|MiSTed: The Tale of Fatty Raccoon, Chapter XV (1 / 1) [message #405501]
||Thu, 11 February 2021 14:35
Registered: September 2012
> FATTY VISITS THE SMOKE-HOUSE
CROW: It's so nice of Fatty to visit the smoke-houses stuck at home like that.
> The winter was fast going.
MIKE: Until someone grabbed its tail through the hole in the sycamore.
> And one fine day in February Fatty
> Raccoon crept out of his mother's house to enjoy the warm sunshine---
TOM: February, the Sunshine Month.
> and see what he could find to eat.
> Fatty was much thinner than he had been in the fall.
CROW: So be with us for next week when we start The Tale Of Thinny Raccoon.
> He had
> spent so much of the time sleeping that he had really eaten very
TOM: [ As Fatty ] 'Wouldn't mind eating little if I did it more often.'
> And now he hardly knew himself as he looked at his sides. They
> no longer stuck out as they had once.
MIKE: You know, the 'sleep-and-pretend-barber-shop' weight plan is the most successful diet plan.
> After nosing about the swamp and the woods all the afternoon
> Fatty decided that there was no use in trying to get a meal there.
CROW: What if I offered to pay someone Tuesday for a hamburger today?
> ground was covered with snow. And except for rabbit tracks---and a few
TOM: And a fox.
CROW: Three deer.
MIKE: That band of river otters.
CROW: Those penguins.
TOM: That team of dressage armadillos.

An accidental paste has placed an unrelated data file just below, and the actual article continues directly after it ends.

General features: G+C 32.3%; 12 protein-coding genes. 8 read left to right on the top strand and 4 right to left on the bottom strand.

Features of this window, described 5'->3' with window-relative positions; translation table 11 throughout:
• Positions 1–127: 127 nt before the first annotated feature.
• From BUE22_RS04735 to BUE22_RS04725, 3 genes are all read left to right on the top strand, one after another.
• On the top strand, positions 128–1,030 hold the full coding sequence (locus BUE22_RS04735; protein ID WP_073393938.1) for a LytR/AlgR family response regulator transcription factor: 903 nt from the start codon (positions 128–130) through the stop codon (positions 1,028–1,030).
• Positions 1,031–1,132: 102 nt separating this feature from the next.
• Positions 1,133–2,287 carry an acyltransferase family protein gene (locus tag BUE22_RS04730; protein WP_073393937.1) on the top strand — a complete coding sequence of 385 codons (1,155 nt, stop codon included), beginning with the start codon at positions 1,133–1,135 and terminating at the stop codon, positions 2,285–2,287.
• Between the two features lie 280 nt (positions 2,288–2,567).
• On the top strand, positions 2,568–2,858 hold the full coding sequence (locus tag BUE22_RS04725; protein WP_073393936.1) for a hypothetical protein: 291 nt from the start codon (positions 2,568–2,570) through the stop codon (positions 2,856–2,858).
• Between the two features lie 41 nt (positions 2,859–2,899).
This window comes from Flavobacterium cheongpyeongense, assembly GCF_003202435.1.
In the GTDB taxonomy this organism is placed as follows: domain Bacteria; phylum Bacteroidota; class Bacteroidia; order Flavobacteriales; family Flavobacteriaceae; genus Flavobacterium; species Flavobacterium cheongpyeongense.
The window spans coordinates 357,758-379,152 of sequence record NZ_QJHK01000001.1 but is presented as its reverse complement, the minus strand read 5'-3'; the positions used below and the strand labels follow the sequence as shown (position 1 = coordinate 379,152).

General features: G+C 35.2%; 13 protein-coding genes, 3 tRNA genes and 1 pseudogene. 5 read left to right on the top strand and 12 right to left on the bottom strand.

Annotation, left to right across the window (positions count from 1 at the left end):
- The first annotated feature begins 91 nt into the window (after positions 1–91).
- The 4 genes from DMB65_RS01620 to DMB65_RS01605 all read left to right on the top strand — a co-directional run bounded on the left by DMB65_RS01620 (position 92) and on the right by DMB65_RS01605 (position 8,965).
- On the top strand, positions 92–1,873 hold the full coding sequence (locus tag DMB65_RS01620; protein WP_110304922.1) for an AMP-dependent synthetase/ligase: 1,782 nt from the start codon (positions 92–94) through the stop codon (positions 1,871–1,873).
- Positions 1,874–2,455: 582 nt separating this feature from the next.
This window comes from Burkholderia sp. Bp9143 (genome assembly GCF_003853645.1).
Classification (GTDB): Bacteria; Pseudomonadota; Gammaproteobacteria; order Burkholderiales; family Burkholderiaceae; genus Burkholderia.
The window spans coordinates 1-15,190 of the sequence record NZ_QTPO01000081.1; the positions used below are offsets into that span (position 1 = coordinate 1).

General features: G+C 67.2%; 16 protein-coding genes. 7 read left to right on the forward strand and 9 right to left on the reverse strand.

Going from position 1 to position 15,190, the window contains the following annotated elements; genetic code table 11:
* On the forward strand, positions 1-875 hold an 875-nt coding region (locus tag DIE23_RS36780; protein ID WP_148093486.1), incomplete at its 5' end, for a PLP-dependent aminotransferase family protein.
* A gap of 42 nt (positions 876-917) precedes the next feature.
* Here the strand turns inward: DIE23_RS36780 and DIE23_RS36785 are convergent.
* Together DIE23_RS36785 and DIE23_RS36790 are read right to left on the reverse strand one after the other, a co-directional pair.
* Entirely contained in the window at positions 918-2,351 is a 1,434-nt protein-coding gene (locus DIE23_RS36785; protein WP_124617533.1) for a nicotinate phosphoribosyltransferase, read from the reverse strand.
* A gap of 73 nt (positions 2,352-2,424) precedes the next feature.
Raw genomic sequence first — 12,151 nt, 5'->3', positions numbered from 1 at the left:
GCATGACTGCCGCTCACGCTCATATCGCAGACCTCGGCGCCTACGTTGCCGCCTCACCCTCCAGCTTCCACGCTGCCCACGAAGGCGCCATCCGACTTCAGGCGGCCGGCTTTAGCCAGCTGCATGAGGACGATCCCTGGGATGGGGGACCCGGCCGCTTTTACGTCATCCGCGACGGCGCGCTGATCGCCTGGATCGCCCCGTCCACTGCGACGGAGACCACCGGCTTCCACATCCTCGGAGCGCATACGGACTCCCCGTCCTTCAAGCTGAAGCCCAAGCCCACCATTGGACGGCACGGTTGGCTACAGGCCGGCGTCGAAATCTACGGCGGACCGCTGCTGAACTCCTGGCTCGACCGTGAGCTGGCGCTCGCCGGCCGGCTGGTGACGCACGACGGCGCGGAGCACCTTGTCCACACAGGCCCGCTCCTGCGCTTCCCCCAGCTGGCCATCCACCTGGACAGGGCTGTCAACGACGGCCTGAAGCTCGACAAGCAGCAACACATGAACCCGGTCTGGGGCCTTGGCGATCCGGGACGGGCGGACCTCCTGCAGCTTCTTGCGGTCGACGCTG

MIKE: Four elephants all wearing berets.
> he could find nothing that even suggested food. And
> looking at those tracks only made him hungrier than ever.
CROW: Man, never go eating on an empty stomach.
> For a few minutes Fatty thought deeply. And then he turned
> about and went straight toward Farmer Green's place.
TOM: Oh, you can't eat a *place*. Fatty, you want to look for *food*.
> He waited behind
> the fence just beyond Farmer Green's house; and when it began to grow
> dark he crept across the barnyard.
MIKE: So he got up in the sunlight to wait for nightfall.
> As Fatty passed a small, low building he noticed a delicious
> smell. And he stopped right there.
CROW: Tell me it's a pie cooling on the windowsill.
MIKE: 'Tramp raccoon' already snagged that.
> He had gone far enough. The door
> was open a little way.
TOM: Ah, that's all he needs for probable cause.
> And after one quick look all around---to make
> sure there was nobody to see him---Fatty slipped inside.
MIKE: [ As Fatty ] OW! ... I meant to do that!
> It was almost dark inside Farmer Green's smokehouse---for that